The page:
In fact, poor children actually consume more meat than do higher-income children and have average protein intakes that are 100 percent above recommended levels. Rector found most poor children today are in fact "super-nourished," growing up to be, on average, one inch taller and ten pounds heavier than the GIs who stormed the beaches of Normandy in World War II.
Today, the biggest nutrition-related health problem among the poor in our country is obesity. Nearly half of poor adult women are overweight and some studies have shown obesity to be more of a problem among poor children than middle class children.
To be sure, there are those who occasionally go hungry in this country, but the problem is temporary, more often related to lifestyle or adjustments that have to be made when circumstances change. Rector, using Department of Agriculture figures, estimates that the percentage of children in this country who miss even one meal a month is approximately one half of one percent.
To suggest that the problem with hunger is widespread or pervasive as Bread for the World Institute has done is patently dishonest. The question is why would Bread do it? Bread for the World Institute is a charity, but feeds no one. According to the organization's literature, it "seeks to inform, educate, nurture and motivate concerned citizens for action on policies that affect hungry people." It works closely with Bread for the Word, a Christian citizens' movement of 44,000 members who advocate specific policy changes to help overcome hunger in the United States and overseas.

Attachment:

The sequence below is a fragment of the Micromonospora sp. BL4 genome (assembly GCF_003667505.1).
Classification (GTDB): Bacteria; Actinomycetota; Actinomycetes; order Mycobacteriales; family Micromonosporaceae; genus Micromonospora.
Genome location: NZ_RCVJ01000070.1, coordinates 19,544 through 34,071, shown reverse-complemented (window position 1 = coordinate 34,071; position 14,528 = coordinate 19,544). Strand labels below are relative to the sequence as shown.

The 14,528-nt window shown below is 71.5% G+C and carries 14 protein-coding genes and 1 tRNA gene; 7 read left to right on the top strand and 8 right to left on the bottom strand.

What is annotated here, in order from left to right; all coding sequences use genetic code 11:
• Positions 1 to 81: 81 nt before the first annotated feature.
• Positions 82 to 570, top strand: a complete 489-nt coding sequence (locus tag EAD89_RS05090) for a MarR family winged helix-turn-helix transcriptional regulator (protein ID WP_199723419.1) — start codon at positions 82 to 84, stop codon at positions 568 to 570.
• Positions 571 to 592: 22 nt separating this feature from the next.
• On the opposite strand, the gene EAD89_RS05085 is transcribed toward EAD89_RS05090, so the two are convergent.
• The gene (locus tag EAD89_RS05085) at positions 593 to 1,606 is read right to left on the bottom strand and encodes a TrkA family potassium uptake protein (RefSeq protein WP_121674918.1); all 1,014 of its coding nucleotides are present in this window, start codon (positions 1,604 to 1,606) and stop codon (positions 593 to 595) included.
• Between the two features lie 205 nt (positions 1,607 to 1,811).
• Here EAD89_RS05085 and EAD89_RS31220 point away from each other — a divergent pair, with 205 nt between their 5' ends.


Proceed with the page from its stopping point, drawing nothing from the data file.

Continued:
What are those policy changes it advocates here in this country? It advocates for raising the minimum (training) wage and for what Bread terms a "living wage," which is another term for a guaranteed income, if necessary with a job provided by the government. Bread decries the fact that a person working full-time at minimum wage earns only $10,700 per year, which it says is "$5,960 below the 1998 poverty level for a family of four." This is true, but this argument that minimum wage workers are poor adults working full-time and trying to raise a family is largely untrue.
Seventy-two percent of minimum wage earners are single, and sixty-one percent never have been married. Also, Bread neglects to tell us that $10,700 in 1998 was $2,650 above the poverty threshold for a single adult. Furthermore, most single adults who are earning the minimum wage are teenagers or young adults living in households well above the poverty level. Sixty-three percent of minimum wage earners receive a raise within 12 months, and 49 percent receive a raise within four months.